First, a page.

He ended up spraying it all around, provided no control or consistency and leaked 12 boundaries, playing a major part in India getting to stumps on 272/3.

CSA would reveal hours after the end of the first day’s play that Jansen got in because Olivier was rested as precaution, but by then the damage had been done. Social media had identified its scapegoat. 

To bounce back the way he has, then, shows the wise head there is on young Jansen’s shoulders.

The Jansen that took to the field in the second innings was poles apart from the one that struggled in the first. In the second dig he looked settled, at ease and, in general, just comfortable.

In sport little moments can make a massive difference and as revealed by Temba Bavuma, the 42-balls Jansen spent at the crease on Day 3 did a whole lot of good to him, for it gave him the sense of belonging. It helped him settle.

"He (Jansen) confessed that the emotions and nerves of the occasion got the better of him and we saw in his batting that he was a lot more assured,” Bavuma said on Tuesday.

"The confidence that we know him to have actually shone through a lot more. He was relieved to have taken a wicket off his first ball and we hope he can grow from strength to strength."

Grow from strength-to-strength he did on Day 4. 

12.3 overs, 51 runs and 3 wickets. Drawing more false strokes on the day than all but two bowlers, Kagiso Rabada and Mohammed Siraj.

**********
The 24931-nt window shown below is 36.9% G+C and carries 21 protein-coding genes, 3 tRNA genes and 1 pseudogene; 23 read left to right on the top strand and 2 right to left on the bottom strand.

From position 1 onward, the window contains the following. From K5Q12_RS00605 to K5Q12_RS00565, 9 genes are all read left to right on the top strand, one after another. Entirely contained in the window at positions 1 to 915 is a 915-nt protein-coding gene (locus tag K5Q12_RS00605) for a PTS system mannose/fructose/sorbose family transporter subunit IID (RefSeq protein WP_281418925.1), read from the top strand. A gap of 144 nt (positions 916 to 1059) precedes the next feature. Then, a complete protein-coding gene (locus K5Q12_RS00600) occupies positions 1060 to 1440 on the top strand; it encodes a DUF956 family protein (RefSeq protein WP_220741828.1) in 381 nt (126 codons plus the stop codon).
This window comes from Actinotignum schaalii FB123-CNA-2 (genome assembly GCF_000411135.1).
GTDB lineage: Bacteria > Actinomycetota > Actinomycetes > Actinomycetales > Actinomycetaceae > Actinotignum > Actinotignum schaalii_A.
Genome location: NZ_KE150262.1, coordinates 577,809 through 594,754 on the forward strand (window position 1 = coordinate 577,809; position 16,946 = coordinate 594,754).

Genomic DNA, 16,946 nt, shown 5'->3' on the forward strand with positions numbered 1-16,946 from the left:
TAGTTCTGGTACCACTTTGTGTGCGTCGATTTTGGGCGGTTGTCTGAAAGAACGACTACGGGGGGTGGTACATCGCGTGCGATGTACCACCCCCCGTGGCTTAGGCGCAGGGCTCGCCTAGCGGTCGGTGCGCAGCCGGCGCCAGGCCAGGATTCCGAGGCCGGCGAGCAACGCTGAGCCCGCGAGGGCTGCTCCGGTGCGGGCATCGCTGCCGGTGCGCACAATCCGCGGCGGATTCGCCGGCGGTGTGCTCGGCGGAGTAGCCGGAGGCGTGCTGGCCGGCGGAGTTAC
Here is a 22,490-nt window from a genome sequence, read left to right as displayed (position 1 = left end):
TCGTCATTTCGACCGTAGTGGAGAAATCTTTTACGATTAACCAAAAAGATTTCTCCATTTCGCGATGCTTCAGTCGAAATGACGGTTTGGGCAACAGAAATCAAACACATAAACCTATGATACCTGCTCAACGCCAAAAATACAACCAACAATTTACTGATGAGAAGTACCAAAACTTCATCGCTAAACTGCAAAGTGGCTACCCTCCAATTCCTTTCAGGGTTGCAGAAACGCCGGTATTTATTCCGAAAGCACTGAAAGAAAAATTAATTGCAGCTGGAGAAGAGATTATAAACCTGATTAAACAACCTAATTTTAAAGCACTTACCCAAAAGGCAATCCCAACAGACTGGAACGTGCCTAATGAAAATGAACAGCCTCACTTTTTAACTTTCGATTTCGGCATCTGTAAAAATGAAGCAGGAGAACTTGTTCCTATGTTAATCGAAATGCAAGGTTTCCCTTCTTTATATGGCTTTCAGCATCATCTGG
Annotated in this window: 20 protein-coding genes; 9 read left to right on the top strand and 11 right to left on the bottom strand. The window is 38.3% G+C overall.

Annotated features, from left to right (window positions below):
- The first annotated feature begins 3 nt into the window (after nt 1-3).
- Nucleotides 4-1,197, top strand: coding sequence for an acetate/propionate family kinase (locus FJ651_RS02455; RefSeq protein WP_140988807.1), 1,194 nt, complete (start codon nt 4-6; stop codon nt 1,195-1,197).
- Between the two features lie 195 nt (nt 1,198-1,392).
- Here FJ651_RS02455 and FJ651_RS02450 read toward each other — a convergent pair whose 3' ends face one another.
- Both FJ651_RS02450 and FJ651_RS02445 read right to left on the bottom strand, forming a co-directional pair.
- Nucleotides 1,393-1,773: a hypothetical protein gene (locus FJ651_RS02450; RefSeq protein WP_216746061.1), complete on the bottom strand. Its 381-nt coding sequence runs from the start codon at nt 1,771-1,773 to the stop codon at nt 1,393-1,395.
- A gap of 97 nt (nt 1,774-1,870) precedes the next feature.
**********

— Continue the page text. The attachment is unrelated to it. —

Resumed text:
On Day 1, Jansen struggled for consistency. There was the odd snorter and the play-and-miss, yes, but far too often he dished out boundary balls. 9 of the 17 overs he bowled on the first day saw him concede a four. You cannot be that erratic at the international level, let alone on a bowler-friendly wicket where runs are hard to come by.

Against the right-handers, his problem was that he was either too wide or too straight. Though technically at the stumps, the over-the-wicket angle meant that there were too many balls that were flickable. Between cow-corner and long-leg, Jansen conceded 29 runs, 20 of which came in boundaries.

Right-handers vs Marco Jansen on Day 1 (Wagon-wheel)

On Day 4, Jansen conceded no boundaries in that region. Not only were his lines much better, but his lengths also probed the right-handers too, with plenty of deliveries attacking the body and cramping the batters for room. It was this hostility that earned him the wicket of Ajinkya Rahane (more on that later).